‘Came to know of ‘note’ only on April 21 through social media’

Army Commander Lieutenant General Mahesh Senanayake who had testified at the Parliament Select Committee (PSC) mandated to probe the terror attacks on Easter Sunday testified for the second time yesterday.
The session which was chaired by Dr. Jayampathy Wickremaratne said that the PSC had only posed questions regarding Minister Rishad Bathiudeen and the committee had more questions to ask in view of the other testimonies.

The panel is denoted by their initials JW for Jayampathy Wickremaratne, SF for Sarath Fonseka, NJ for Nalinda Jayathissa, RK for Ravi Karunanayke, RH for Rauff Hakeem, AM for Ashu Marasinghe, AS for Abraham Sumanthiran and MS for Army Commander Lieutenant General Mahesh Senanayake.

JW: You were informed during your proceeding last time that we may have to recall you when the need arise.

SF: We could not speak in length last time. You said in your last testimony that we cannot guarantee that terrorism has been eradicated. And this was proved by a few arrests during the last few days including the arrest of the brother-in-law of Zahran. We are with you on your thinking and we agree to it.

AS: That is Sarath Fonseka’s opinion.

SF: Do you not agree?

AS: I don’t think its right to question me before this forum.

JW: I don’t think we need to debate this. It’s understood. Let’s move along.

SF: Last time, when I wished to pose a question, the media was asked to leave. Tell me about how this threat has been countered?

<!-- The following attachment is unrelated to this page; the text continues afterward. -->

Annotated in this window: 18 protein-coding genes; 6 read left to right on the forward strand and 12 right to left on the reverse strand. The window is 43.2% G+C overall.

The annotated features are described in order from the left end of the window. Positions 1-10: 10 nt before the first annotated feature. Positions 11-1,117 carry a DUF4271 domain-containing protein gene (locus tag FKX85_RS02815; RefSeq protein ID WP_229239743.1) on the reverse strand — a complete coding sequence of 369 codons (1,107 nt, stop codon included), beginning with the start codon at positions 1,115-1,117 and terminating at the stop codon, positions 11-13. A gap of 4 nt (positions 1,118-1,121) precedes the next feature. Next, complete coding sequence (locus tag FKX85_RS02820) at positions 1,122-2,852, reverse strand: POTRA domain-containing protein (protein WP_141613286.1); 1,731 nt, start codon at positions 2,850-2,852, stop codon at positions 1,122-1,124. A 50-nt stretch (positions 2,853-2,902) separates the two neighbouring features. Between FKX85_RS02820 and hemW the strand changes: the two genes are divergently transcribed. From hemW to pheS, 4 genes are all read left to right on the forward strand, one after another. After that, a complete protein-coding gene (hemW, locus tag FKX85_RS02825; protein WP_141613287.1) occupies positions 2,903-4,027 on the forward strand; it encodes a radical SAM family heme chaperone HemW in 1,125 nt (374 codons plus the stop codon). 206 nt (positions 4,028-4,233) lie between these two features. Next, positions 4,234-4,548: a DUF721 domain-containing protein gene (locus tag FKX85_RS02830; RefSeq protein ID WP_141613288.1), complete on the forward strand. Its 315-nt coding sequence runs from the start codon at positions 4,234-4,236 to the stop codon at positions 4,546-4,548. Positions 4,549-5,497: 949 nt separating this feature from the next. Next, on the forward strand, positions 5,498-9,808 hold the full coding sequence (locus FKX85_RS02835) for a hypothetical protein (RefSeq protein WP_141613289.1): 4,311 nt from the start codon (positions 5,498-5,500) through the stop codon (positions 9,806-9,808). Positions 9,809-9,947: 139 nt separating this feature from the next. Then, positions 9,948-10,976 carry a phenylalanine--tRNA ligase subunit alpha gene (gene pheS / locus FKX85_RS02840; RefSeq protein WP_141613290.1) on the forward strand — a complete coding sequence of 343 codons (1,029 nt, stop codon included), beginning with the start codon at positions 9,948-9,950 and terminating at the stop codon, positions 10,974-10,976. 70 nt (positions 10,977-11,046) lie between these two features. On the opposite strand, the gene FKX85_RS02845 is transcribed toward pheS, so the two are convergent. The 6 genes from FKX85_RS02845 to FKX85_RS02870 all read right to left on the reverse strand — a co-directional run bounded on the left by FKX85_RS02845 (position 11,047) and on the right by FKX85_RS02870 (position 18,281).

MS: We have worked in union to counter the threat of terrorism. Even during the last Security Council meeting and intelligence coordination meetings, we have worked closely and coordinated well with each other. This has availed us and the police more opportunities. We are also training the police force. The threat level has gone down, but we remain vigilant.

SF: What I am asking, how long do you think it will take? Can you give us a guarantee of a time-frame to neutralise the threat?

MS: I can’t say if it would take a week, months or years. But, we have got the opportunity to defeat this threat within a short period of time. You can’t entrust national security to the Army alone, everyone has a responsibility and needs to be vigilant.

SF: The CIA, RAW has taken 10 or 15 years.

MS: If you take our country, given the strategic location, this continent has become very important and it will take us much more time.

SF: During your last testimony, you said that the CNI should bear more responsibility and the government should support in ensuring that all are answerable to the CNI. You also believe that the CNI is a powerful official. So, are you saying that the CNI is powerless? He himself said that he was a merely a postbox and had no authority.

MS: Incorrect. I would like to highlight that it is not of the individual, but the position. He has the right to collect, corroborate and enforce action based on intelligence information. We don’t have more time to deliberate. At the same time, as an official, his position yields respect and response.

SF: When he spoke, he said that he was powerless and when you spoke of the same, we got this impression. You mentioned that when the incident happened, there had been a wealth of information beforehand. You said that there was a lot of mistrust where it should not be. Tell us more of this information that had been available and not known?

MS: I am where I stated the last time. We have discussed the Islamic extremism and will be following the necessary actions that are needed. We are also exchanging information, we had informed the Defence Secretary of the protection that had been offered to various institutions. It is because we were aware that we were able to swiftly make arrests and we will continue. By April 26, we were able to bring this under our control because we were aware of the threat.